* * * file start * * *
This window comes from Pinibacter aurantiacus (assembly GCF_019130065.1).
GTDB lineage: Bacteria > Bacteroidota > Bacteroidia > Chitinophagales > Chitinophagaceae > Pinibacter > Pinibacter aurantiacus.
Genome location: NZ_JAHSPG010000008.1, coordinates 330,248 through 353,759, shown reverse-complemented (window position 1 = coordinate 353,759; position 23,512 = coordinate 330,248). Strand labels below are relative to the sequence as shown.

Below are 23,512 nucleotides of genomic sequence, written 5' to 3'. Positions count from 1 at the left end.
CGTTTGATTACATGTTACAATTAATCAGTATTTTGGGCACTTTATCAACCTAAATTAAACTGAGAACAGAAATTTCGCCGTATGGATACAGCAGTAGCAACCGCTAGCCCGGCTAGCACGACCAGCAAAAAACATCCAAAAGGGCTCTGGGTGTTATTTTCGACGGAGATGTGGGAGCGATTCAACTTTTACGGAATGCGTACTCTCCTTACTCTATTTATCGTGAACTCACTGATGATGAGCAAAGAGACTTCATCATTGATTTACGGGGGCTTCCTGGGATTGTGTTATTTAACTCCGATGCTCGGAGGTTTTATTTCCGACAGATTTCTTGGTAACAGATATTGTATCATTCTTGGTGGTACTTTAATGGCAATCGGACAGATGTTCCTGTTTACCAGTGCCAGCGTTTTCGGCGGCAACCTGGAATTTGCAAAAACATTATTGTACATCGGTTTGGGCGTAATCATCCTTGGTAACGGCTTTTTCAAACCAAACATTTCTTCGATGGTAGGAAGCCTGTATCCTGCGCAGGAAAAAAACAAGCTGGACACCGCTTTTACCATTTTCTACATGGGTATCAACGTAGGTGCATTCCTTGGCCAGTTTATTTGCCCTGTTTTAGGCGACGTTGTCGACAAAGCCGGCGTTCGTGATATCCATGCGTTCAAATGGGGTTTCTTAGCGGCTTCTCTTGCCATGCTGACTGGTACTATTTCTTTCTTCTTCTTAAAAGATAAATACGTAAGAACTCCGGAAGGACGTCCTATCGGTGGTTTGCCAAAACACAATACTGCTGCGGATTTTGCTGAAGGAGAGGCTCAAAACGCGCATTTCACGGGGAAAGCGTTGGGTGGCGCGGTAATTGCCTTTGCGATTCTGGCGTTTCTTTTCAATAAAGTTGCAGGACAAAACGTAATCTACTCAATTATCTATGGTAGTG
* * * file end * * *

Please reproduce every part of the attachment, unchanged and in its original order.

This window comes from Pinibacter aurantiacus (assembly GCF_019130065.1).
GTDB lineage: Bacteria > Bacteroidota > Bacteroidia > Chitinophagales > Chitinophagaceae > Pinibacter > Pinibacter aurantiacus.
Genome location: NZ_JAHSPG010000008.1, coordinates 330,248 through 353,759, shown reverse-complemented (window position 1 = coordinate 353,759; position 23,512 = coordinate 330,248). Strand labels below are relative to the sequence as shown.

Below are 23,512 nucleotides of genomic sequence, written 5' to 3'. Positions count from 1 at the left end.
CGTTTGATTACATGTTACAATTAATCAGTATTTTGGGCACTTTATCAACCTAAATTAAACTGAGAACAGAAATTTCGCCGTATGGATACAGCAGTAGCAACCGCTAGCCCGGCTAGCACGACCAGCAAAAAACATCCAAAAGGGCTCTGGGTGTTATTTTCGACGGAGATGTGGGAGCGATTCAACTTTTACGGAATGCGTACTCTCCTTACTCTATTTATCGTGAACTCACTGATGATGAGCAAAGAGACTTCATCATTGATTTACGGGGGCTTCCTGGGATTGTGTTATTTAACTCCGATGCTCGGAGGTTTTATTTCCGACAGATTTCTTGGTAACAGATATTGTATCATTCTTGGTGGTACTTTAATGGCAATCGGACAGATGTTCCTGTTTACCAGTGCCAGCGTTTTCGGCGGCAACCTGGAATTTGCAAAAACATTATTGTACATCGGTTTGGGCGTAATCATCCTTGGTAACGGCTTTTTCAAACCAAACATTTCTTCGATGGTAGGAAGCCTGTATCCTGCGCAGGAAAAAAACAAGCTGGACACCGCTTTTACCATTTTCTACATGGGTATCAACGTAGGTGCATTCCTTGGCCAGTTTATTTGCCCTGTTTTAGGCGACGTTGTCGACAAAGCCGGCGTTCGTGATATCCATGCGTTCAAATGGGGTTTCTTAGCGGCTTCTCTTGCCATGCTGACTGGTACTATTTCTTTCTTCTTCTTAAAAGATAAATACGTAAGAACTCCGGAAGGACGTCCTATCGGTGGTTTGCCAAAACACAATACTGCTGCGGATTTTGCTGAAGGAGAGGCTCAAAACGCGCATTTCACGGGGAAAGCGTTGGGTGGCGCGGTAATTGCCTTTGCGATTCTGGCGTTTCTTTTCAATAAAGTTGCAGGACAAAACGTAATCTACTCAATTATCTATGGTAGTG